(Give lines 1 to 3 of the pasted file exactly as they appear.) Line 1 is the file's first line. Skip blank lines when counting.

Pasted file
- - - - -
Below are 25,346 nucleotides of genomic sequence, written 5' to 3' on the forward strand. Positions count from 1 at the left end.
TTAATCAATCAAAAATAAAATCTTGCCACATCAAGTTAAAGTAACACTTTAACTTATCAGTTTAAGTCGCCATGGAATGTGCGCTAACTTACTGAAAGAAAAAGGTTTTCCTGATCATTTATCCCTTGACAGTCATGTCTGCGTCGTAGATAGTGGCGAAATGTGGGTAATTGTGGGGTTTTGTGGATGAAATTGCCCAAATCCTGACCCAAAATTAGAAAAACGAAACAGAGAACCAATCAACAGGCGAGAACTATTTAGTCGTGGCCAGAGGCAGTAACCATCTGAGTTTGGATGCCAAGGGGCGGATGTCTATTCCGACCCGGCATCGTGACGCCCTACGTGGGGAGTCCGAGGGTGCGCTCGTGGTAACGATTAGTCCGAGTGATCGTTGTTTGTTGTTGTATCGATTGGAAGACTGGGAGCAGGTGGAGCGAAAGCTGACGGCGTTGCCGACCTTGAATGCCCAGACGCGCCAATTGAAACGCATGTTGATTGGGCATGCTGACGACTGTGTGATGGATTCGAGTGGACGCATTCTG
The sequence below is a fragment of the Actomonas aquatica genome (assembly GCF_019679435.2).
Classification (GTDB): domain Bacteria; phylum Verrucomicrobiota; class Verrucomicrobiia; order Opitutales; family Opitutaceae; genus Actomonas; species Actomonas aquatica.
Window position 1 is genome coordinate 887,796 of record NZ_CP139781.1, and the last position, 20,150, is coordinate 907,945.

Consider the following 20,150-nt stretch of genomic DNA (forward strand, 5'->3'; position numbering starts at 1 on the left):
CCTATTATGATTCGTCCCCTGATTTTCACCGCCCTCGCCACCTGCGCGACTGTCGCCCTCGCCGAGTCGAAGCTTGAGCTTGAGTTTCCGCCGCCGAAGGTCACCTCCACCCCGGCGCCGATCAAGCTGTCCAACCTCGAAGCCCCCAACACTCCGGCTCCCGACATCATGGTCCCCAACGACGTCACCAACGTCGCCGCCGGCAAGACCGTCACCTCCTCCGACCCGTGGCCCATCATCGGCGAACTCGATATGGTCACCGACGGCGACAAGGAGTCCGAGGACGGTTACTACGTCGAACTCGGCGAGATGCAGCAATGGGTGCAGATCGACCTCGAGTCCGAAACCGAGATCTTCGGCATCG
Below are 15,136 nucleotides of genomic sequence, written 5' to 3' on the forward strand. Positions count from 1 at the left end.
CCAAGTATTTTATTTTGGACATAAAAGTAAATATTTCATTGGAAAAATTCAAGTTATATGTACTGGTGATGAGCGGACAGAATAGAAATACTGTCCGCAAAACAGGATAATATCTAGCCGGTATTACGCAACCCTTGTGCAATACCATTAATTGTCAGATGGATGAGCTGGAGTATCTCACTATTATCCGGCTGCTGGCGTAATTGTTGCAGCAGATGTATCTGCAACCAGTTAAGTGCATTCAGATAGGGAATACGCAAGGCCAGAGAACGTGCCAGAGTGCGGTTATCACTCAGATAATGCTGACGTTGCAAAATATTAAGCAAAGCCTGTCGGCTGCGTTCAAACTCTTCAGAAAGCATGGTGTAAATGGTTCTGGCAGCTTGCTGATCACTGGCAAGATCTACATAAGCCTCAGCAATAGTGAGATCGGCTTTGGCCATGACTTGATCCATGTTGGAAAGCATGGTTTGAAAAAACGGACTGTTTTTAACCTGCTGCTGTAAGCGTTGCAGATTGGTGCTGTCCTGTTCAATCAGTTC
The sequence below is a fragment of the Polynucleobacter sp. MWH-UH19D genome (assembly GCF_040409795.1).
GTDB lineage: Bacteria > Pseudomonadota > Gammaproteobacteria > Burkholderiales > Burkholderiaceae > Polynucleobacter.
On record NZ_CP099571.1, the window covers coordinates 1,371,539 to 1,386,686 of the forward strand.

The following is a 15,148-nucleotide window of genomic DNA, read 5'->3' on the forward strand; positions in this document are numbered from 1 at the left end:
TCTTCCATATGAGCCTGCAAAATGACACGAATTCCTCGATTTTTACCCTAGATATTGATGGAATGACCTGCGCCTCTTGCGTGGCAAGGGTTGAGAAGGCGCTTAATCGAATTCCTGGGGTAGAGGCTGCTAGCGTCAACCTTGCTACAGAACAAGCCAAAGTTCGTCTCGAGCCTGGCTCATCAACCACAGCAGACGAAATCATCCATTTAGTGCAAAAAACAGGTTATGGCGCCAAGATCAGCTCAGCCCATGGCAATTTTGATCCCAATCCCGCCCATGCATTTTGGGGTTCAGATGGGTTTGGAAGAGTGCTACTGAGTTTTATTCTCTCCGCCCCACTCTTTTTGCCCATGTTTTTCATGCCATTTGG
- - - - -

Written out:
Below are 25,346 nucleotides of genomic sequence, written 5' to 3' on the forward strand. Positions count from 1 at the left end.
TTAATCAATCAAAAATAAAATCTTGCCACATCAAGTTAAAGTAACACTTTAACTTATCAGTTTAAGTCGCCATGGAATGTGCGCTAACTTACTGAAAGAAAAAGGTTTTCCTGATCATTTATCCCTTGACAGTCATGTCTGCGTCGTAGATAGTGGCGAAATGTGGGTAATTGTGGGGTTTTGTGGATGAAATTGCCCAAATCCTGACCCAAAATTAGAAAAACGAAACAGAGAACCAATCAACAGGCGAGAACTATTTAGTCGTGGCCAGAGGCAGTAACCATCTGAGTTTGGATGCCAAGGGGCGGATGTCTATTCCGACCCGGCATCGTGACGCCCTACGTGGGGAGTCCGAGGGTGCGCTCGTGGTAACGATTAGTCCGAGTGATCGTTGTTTGTTGTTGTATCGATTGGAAGACTGGGAGCAGGTGGAGCGAAAGCTGACGGCGTTGCCGACCTTGAATGCCCAGACGCGCCAATTGAAACGCATGTTGATTGGGCATGCTGACGACTGTGTGATGGATTCGAGTGGACGCATTCTG
The sequence below is a fragment of the Actomonas aquatica genome (assembly GCF_019679435.2).